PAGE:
What do the results tell us?
The information collected for this project allows us to do much more than plot dots on maps. Surveyors record all sorts of additional information that is vital to improving our understanding of their ecological and management needs as well as responses to land use and environmental change. The recording form opposite asks for information on population sizes, extent, habitats, associated species, as well as management and threats. A novel feature of this project is the submission of negative (null) records, as for many species these are often even more informative than positive finds, especially where we are struggling to understand the reasons for decline. Good examples so far include upland species such as Crepis mollis and Sibbaldia procumbens which may be over-looked rather than declining.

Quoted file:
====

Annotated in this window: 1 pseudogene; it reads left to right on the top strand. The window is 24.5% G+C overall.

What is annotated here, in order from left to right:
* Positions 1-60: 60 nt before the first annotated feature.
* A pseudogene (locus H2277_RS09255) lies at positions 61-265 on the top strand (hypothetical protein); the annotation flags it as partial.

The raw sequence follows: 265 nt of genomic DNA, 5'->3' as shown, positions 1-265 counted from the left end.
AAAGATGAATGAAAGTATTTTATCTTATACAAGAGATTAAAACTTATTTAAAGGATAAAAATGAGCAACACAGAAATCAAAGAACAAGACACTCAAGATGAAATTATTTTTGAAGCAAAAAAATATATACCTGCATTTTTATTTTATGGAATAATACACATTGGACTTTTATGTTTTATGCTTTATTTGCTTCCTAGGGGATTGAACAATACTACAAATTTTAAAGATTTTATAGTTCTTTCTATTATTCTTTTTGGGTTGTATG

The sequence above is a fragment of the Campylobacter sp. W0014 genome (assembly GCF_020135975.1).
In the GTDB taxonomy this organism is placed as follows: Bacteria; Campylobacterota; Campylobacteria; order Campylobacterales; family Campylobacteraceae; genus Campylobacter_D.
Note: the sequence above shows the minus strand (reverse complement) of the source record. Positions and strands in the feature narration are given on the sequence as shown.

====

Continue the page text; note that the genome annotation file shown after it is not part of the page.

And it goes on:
A baseline for the future
The sample survey also provides a baseline from which future population changes can be assessed and in doing so help us to better understand environmental changes (e.g. habitat loss, eutrophication, climate change). More generally the project is also helping to refine the BSBI’s approach to the monitoring rare and threatened species.
How will the results be used?
Analyses of the results will be used to produce mini-dossiers on each species providing assessments of the ecology, habitats and recent trends in the light of information gathered. These will be made freely available on the BSBI website and will be used as the basis of accounts covering all threatened species planned to coincide with revision of the British Red List planned for around 2016/17. By making this information available much earlier than this we will hopefully stimulate further surveys and research on these species as well as informing improved conservation protection and management.
Results so far
>> 2010 report
Over the first two years of the project our recorders surveyed nearly 1500 populations of the 20 target species across Britain and Ireland, as well as contributing 1000s of “new records”. The map for Astragalus danicus is illustrative of just how good the coverage has been, with recorders managing to survey populations across the entire range, even isolated populations on the west coast of Scotland and Ireland.